Physical therapy and other nonoperative treatments are just as effective at reducing pain and disability as surgical spinal fusion for patients suffering from degenerative disc disease (DDD), according to a recently published study conducted at Thomas Jefferson University Hospital in Philadelphia.
Results of the study, which were published ahead of print in World Neurosurgery, show that among 96 patients treated for DDD, there were no significant differences in outcomes between the 53 who were treated with lumbar fusion and the 43 who chose to pursue nonoperative treatment. Measured outcomes included pain, health status, disability, and overall satisfaction. All patients were cared for by the same physiatrist.
All of the subjects in the study received a diagnostic lumbar discography procedure between 2003 and 2009, and were offered fusion surgery based on the discogram and magnetic resonance imaging (MRI) results. Researchers found that while all patients reported significantly lower pain scores, data for the 2 groups "do not demonstrate a significant difference for standardized outcomes measures of pain, generalized health status, satisfaction, or disability."
Results from an APTA survey found that 61% of Americans experience low back pain, but only 4 in 10 seek relief through movement. The APTA patient-focused Move Forward website offers a host of low back pain resources for physical therapists (PTs) and their patients, including audio presentations and an e-book on low back pain and how PTs can help. Treatment of low back pain was the subject of a 2-day series of presentations at the 2013 APTA Conference in Salt Lake City in June, as well as the focus of several CEU courses in APTA's Learning Center.
California residents will have improved access to physical therapist services due to a bill that was signed into law by Gov Jerry Brown on October 7. The signing of the bill, known as Assembly Bill 1000, marks the end of a challenging legislative journey for physical therapists in the state in 2013.
Under the previous law, patients could only be seen for an evaluation, fitness and wellness services, and treatment for a condition that had been the subject of a medical diagnosis. AB 1000, which goes into effect on January 1, 2014, expands patient access to physical therapist services for immediate treatment for up to 45 days or 12 visits, whichever comes first.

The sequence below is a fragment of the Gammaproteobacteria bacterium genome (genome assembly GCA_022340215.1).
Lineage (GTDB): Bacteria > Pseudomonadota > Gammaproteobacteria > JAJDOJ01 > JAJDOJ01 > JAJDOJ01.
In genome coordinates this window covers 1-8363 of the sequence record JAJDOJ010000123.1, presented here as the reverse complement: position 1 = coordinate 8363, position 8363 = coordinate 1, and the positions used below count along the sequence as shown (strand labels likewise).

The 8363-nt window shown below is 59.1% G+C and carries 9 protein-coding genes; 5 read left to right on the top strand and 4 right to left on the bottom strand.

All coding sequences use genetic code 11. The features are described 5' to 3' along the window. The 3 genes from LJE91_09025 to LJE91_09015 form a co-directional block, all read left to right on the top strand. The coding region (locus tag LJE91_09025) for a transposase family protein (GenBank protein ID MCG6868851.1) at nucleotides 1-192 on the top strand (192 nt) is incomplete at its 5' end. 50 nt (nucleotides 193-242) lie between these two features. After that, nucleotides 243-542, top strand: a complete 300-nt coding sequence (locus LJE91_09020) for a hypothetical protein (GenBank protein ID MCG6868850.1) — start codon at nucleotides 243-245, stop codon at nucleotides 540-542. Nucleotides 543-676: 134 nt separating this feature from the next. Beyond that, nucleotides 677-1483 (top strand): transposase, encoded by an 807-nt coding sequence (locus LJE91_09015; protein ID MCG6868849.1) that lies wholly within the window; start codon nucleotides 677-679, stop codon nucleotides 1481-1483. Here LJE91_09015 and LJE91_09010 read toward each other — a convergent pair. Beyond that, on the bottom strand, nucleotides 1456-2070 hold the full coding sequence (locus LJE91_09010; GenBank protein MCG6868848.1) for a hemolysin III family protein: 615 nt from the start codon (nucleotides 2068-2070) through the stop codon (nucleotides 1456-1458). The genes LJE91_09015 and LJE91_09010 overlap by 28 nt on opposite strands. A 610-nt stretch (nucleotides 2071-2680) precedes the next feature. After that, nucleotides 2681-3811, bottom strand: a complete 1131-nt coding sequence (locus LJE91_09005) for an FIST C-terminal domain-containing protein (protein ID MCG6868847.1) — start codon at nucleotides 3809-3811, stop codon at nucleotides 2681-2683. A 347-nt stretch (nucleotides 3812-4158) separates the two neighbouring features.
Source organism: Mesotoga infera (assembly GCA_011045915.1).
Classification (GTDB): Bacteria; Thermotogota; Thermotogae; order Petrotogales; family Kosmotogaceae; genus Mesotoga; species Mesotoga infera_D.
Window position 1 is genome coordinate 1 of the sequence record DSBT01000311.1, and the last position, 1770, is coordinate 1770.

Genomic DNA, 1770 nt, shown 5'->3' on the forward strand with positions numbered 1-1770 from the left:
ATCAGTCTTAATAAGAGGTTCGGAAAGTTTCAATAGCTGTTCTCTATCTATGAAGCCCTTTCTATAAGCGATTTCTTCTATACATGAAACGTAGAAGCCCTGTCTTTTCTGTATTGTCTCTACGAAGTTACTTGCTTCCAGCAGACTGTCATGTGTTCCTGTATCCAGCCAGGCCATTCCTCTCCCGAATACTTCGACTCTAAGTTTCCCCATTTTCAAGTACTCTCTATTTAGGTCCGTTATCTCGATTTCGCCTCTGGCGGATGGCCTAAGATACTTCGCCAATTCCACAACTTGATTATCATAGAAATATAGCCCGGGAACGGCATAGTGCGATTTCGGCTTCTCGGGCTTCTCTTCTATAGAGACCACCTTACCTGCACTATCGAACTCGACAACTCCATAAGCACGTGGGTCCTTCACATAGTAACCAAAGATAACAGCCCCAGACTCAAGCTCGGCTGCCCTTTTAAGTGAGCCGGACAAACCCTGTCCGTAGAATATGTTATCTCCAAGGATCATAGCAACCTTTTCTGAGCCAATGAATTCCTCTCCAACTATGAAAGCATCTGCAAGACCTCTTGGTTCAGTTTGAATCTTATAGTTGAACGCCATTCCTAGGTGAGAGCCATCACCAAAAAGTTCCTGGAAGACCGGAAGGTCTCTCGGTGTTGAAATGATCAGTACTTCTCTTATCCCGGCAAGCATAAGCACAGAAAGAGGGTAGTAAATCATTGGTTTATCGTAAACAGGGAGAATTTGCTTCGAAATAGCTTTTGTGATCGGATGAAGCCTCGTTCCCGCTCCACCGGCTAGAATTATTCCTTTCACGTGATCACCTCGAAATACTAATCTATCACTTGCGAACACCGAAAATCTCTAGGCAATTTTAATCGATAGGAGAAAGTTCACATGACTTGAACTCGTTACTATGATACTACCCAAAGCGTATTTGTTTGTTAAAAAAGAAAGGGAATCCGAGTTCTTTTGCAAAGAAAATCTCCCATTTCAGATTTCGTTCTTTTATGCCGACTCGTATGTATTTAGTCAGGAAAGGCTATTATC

"With the ability to evaluate and provide interventions to the direct access patient immediately, physical therapists in California can quickly address the needs of their patients," stated APTA President Paul A. Rockar Jr, PT, DPT, MS.
While the end result of AB 1000 helps California physical therapists achieve the longstanding goal of direct access, the final version also includes language that allows physical therapists to be employed by medical professional corporations. This aspect of the bill was not without controversy, and created debate among some California chapter members, given that the legislation combined two significant and unrelated public policy issues. The provision of the law allowing medical professional corporations to employ physical therapists stipulates that a physician, surgeon, podiatrist, or other referring practitioner must inform patients that they may seek physical therapy treatment services by a practitioner of their own choice, and that the practitioner does not have to be employed by the medical corporation. The legislation also authorizes the organization of physical therapy professional corporations with majority ownership by physical therapists that, as well, may employ other health professionals.
In addition to CPTA's work with AB 1000, the chapter successfully advocated against 2 other bills earlier this year: SB 381, which would prohibit physical therapists from performing manipulations; and AB 864, which would have licensed athletic trainers. Both SB 381 and AB 864 were defeated.